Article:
Robert B. Lewis winner Caracortado<br><a target="blank" href="">Order This Photo</a>

Robert B. Lewis winner Caracortado
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Caracortado Puts New Indiana Stallion on Map

Cal-bred Caracortado focuses attention on newly-transferred Cat Dreams.

By Alan Porter

The race for the Robert B. Lewis Stakes (gr. II), one of the first major West Coast classic trials of the year, looked as if it might lie between two stakes-winning sons of Tiznow . American Lion  had won two of three starts in 2009, including the Hollywood Prevue Stakes (gr. III) on his final start at 2, and Tiz Chrome was 2-for-2 as a juvenile, including a four-length win in the Stuka Stakes.

Indeed, much of the race was a battle between American Lion and Tiz Chrome, as the two dueled through the first three-quarters. However, lurking behind the paternal half-brothers was the Cal-bred gelding Caracortado. At the head of the stretch, the son of Cat Dreams unleashed an explosive finishing kick, shooting away for a 1 3/4-length win over the late-closing Dave in Dixie, as American Lion held on to third. The 1:41.75 final time for the 8 1/2-furlong trip was the fastest of the meet to date.

Caracortado, who was bred by his trainer and part-owner, Mike Machowsky, has come a long way since he began his career with a win in a $40,000 maiden claimer at Fairplex Park. That was the only time he was entered for a tag, and he rounded out his juvenile season with wins in a pair of Hollywood Park allowance events and a two-turn victory in the California Breeders’ Champion Stakes. Incidentally, Caracortado is a May 7 foal–younger by far than any of his Robert B. Lewis opponents–and so may have more than usual improvement left in him.

While American Lion and Tiz Chrome are by Tiznow, who is now one of our most sought-after classic sires, Caracortado is a son of Cat Dreams, likely an unfamiliar name to most. It’s a reflection of how fast things change in this business that as youngsters, Tiznow would have been viewed as a Cal-bred with an unfashionable pedigree, where Cat Dreams’ background would have been considered near the height of commercial fashion.

A son of Storm Cat out of millionaire J J’sdream, Cat Dreams was a $475,000 Keeneland September yearling in 2002. Running for B. Wayne Hughes, he looked as if was going to turn out to be well worth his purchase price when breaking his maiden at Churchill Downs by eight lengths on his debut at 2. Unfortunately, Cat Dreams then suffered an injury that proved to be career-ending, and he retired to stand in California. He sired 40 foals in his first crop and 30 in his second, the crop from which Caracortado comes. It became harder to maintain interest in a once-raced stallion in the next two years, and after moving within California, Cat Dreams’ new Tommy Town Thoroughbreds connections started looking for a new home for the horse.

At the same time, Tom Roche was reconsidering plans for Storm Account, the Storm Cat son he had acquired to stand at Still Creek Farm in Indiana. When it became clear that Storm Account had completely recovered from the injury that had halted his racing career, he was returned to training—leaving the Roches with mares that they had acquired to fit a Storm Cat horse, and no stallion. When Still Creek’s Lesalene Pompell received a call from Cat Dreams’ connections, inquiring if she knew anyone that was looking for a Storm Cat stallion, it seemed a perfect fit, and Cat Dreams moved to Still Creek Farm for 2010. Advertised at a modest $1,500 for the coming breeding season—and with 16 runners from his first 38 starters, including Caracortado in the headlines—he should be popular in his region.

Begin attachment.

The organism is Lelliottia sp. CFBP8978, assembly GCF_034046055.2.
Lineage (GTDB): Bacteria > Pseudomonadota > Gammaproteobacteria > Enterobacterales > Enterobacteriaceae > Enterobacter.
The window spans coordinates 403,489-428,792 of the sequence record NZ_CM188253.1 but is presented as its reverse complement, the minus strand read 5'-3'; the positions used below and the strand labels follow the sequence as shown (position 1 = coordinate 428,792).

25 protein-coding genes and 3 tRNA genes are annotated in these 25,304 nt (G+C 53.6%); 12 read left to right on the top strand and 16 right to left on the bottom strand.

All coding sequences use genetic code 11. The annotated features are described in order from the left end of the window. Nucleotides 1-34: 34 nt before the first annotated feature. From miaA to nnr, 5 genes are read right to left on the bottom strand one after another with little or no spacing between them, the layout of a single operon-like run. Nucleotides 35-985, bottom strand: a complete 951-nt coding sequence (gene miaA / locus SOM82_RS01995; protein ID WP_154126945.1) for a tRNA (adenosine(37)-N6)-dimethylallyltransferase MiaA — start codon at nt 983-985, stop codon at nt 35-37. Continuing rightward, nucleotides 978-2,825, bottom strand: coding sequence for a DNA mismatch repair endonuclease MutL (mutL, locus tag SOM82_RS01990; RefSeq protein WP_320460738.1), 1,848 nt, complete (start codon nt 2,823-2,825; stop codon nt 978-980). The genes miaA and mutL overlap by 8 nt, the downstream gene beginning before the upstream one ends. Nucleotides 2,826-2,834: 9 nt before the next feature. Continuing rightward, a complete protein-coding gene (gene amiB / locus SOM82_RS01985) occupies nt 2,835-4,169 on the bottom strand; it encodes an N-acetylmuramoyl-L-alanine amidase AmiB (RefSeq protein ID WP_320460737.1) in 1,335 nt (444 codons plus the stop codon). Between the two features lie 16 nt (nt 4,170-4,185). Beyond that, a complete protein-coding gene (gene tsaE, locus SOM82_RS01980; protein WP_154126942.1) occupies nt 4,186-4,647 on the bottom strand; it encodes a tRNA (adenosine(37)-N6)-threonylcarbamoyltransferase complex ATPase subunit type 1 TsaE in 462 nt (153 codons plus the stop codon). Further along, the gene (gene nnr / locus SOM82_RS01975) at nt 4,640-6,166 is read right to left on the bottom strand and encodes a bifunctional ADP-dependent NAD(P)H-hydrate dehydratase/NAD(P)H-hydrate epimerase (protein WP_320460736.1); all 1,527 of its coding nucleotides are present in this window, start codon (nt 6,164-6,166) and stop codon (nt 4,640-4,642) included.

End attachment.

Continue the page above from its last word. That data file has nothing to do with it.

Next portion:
Caracortado has already shown that he can deliver a powerful finish going 8 1/2 furlongs, so the question is, can he stretch out that extra furlong and a half? Cat Dreams isn’t guaranteed to be an influence for stamina. Dam J J’sdream captured her six graded victories at six and seven furlongs, although she was runner-up in a grade II at a mile. She is by Glitterman, who was generally an influence for speed. In tail-female line she goes back to a sister to Horse of the Year Nashua. Her dam Thwack is a half-sister to the dams of Preakness (gr. I) victor Louis Quatorze and Wildcat Heir, record-breaking freshman sire by number of winners.


Caracortado’s dam, Mons Venus, never ran, but she is by Maria’s Mon, who sired Kentucky Derby (gr. I) winner Monarchos in his first crop. A half-sister to the Bay Meadows Lassie Stakes winner Jaded Pleasure, Mons Venus is out of Bid to the Mint, a daughter of Key to the Mint, who won the Travers Stakes and Suburban Handicap (gr. I) at 10 furlongs and the Woodward Stakes at 12 furlongs. Caracortado’s third dam, Cautious Bidder, was a fast and precocious mare who won seven of 12 starts, with five of those wins coming at 2, and including the Hollywood Lassie, Cygnet, Debutante, and Bewitch Stakes. At stud, Cautious Bidder produced three stakes performers, the best of which was the J.O. Tobin colt Overtrump, twice group-placed at 2 in England, and winner of the Hoist the Flag and Buckpasser Stakes in the U.S.

Caracortado (TrueNicks rated A++) follows English group winner Raymi Coya and stakes winners Bear Holiday and Forestry Steel, as the fourth stakes winner by a Storm Cat-line stallion out of a Maria’s Mon mare. Since Maria’s Mon’s daughters have so far produced just eight stakes winners, this is a cross that bears watching. The other aspect that caught our eye with this pedigree is the combination of Storm Cat’s broodmare sire, Secretariat (by Bold Ruler out of a Princequillo mare) with Bold Bidder (by Bold Ruler with a second dam by Princequillo). This pairing appears to be an effective one, and stakes winners with Storm Cat in the sire and Bold Bidder in the dam appears nearly 50 times already.